NGC 5053 is the New General Catalogue designation for a globular cluster in the northern constellation of Coma Berenices. It was discovered by German-British astronomer William Herschel on March 14, 1784 and cataloged as VI-7. In his abbreviated notation, he described it as, "an extremely faint cluster of extremely small stars with resolvable nebula 8 or 10′ diameter, verified by a power of 240, beyond doubt". Danish-Irish astronomer John Louis Emil Dreyer reported in 1888 that the cluster appeared, "very faint, pretty large, irregular round shape, growing very gradually brighter at the middle".This is a metal-poor cluster, meaning the stars have a low abundance of elements other than hydrogen and helium—what astronomers term metallicity. As recently as 1995, it was considered the most metal-poor globular cluster in the Milky Way. The chemical abundances of the stars in NGC 5053 are more similar to those in the dwarf galaxy Sagittarius Dwarf Spheroidal Galaxy than to the Milky Way halo. Along with the kinematics of the globular cluster, this suggests that NGC 5053 may have been stripped from the dwarf galaxy.There are ten known RR Lyrae variable stars in this cluster with masses ranging from 68% to 78% of the solar mass. Nine of these variables were reported by German astronomer Walter Baade in 1928, and the tenth by American astronomer Helen Sawyer in 1946. The cluster hosts 27 known blue stragglers, of which five are short period SX Phoenicis variable stars.NGC 5053 is a relatively low mass cluster with a low core concentration factor of 1.32. It sports a stream of tidal debris to the west with a projected length of 1.7 kpc. This stream may have been created through shock-induced processes. The cluster is located less than 1° from Messier 53 and the two have nearly the same distance modulus, which corresponds to a spatial separation of around 2 kpc. There is a tidal bridge joining M53 to NGC 5053, suggesting the pair may have interacted in the past. The cluster is following an orbit through the Milky Way that has a perigalacticon distance of 9 kpc and an orbital eccentricity of 0.84. At present, it is 18.4 kpc from the Galactic Core, with a radial velocity of 42.0±1.4 km/s.Timeline of epochs in cosmology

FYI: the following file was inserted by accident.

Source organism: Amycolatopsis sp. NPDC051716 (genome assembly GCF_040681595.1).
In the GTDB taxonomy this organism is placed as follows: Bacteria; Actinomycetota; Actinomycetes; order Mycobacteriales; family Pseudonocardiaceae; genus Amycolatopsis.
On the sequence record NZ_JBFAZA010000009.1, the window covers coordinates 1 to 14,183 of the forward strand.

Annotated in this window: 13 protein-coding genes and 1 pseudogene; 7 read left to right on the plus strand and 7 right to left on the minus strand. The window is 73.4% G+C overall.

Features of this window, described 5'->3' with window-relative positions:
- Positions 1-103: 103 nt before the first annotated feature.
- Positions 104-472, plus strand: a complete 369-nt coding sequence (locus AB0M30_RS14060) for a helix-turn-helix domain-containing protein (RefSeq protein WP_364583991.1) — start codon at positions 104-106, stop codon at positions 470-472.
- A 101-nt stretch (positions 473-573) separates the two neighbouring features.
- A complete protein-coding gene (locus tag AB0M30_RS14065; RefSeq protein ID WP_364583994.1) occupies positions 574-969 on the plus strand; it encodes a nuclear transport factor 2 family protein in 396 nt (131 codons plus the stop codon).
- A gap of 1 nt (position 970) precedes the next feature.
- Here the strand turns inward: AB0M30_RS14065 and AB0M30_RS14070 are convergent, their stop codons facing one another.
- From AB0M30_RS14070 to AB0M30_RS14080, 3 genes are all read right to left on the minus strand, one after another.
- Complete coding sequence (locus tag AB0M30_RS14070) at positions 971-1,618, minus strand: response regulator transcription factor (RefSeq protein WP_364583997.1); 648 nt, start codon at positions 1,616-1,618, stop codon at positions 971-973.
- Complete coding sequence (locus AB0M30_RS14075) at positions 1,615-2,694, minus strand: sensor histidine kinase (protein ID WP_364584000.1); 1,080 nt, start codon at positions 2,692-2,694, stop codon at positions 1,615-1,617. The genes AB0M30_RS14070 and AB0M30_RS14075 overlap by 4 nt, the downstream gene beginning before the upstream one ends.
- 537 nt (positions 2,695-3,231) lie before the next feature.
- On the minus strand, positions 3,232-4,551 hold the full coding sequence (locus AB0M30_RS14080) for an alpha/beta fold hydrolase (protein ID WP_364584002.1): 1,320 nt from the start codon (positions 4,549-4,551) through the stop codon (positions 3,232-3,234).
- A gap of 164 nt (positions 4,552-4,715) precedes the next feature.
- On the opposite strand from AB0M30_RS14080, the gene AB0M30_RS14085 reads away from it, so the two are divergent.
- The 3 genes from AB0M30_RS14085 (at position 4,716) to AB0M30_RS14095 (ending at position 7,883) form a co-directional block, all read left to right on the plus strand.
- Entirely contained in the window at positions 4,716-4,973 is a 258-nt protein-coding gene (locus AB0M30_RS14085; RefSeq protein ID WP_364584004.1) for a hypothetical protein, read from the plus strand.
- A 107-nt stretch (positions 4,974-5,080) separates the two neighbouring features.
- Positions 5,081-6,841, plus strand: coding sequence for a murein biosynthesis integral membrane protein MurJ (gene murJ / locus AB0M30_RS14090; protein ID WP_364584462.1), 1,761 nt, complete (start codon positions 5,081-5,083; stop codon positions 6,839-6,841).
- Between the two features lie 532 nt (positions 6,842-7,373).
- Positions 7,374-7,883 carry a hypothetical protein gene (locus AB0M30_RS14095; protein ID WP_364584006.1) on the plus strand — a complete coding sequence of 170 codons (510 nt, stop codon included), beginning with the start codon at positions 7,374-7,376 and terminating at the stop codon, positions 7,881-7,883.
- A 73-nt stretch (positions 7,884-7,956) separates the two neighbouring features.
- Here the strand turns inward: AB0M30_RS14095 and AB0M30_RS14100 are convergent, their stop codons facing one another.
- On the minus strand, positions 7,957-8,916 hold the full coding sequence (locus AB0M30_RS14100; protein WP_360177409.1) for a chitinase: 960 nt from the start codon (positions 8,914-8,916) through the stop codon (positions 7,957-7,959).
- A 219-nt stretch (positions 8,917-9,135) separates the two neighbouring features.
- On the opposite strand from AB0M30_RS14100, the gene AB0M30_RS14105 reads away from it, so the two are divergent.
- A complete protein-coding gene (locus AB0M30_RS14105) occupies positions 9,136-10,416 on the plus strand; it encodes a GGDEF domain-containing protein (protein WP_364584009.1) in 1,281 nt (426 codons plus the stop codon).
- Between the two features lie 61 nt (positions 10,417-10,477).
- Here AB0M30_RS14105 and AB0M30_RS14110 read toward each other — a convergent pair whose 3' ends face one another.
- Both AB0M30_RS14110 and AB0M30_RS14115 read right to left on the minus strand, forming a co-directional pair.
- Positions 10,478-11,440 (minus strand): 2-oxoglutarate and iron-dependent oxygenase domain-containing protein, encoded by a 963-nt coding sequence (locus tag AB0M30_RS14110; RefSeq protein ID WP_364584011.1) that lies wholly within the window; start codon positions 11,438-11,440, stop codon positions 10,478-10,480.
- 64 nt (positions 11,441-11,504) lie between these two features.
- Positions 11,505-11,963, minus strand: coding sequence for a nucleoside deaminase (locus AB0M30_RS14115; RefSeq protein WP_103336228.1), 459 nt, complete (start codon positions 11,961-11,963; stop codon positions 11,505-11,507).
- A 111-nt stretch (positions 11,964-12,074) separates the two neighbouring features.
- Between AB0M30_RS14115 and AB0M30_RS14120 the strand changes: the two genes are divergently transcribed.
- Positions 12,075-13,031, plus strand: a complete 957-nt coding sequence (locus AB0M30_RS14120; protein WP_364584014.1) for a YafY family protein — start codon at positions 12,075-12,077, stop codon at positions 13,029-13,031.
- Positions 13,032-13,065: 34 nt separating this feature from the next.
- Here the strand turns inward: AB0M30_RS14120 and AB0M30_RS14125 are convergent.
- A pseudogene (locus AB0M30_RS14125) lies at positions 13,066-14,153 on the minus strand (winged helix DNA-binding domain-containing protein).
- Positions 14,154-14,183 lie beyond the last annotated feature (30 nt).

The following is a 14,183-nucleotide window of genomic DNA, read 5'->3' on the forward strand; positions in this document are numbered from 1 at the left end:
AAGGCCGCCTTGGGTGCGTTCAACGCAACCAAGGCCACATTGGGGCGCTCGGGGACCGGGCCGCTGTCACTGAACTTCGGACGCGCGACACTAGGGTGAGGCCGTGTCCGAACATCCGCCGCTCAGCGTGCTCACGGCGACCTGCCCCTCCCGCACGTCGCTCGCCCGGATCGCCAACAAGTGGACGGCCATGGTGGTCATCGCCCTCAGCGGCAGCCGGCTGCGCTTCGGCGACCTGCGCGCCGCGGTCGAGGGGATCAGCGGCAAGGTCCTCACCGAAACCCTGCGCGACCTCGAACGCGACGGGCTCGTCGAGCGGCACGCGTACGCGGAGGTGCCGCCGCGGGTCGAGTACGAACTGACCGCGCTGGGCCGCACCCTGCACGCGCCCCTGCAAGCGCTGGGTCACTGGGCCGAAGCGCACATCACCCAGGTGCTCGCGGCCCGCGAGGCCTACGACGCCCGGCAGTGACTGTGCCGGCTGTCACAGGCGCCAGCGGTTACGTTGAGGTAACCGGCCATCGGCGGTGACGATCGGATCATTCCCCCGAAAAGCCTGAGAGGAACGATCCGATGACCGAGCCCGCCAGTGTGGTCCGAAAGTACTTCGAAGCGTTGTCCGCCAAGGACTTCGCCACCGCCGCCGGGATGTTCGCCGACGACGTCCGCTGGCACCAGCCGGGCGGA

The timeline of cosmological epochs outlines the formation and subsequent evolution of the Universe from the Big Bang (13.799 ± 0.021 billion years ago) to the present day. An epoch is a moment in time from which nature or situations change to such a degree that it marks the beginning of a new era or age.
Times on this list are measured from the moment of the Big Bang.
New General Catalogue 5000 to 5499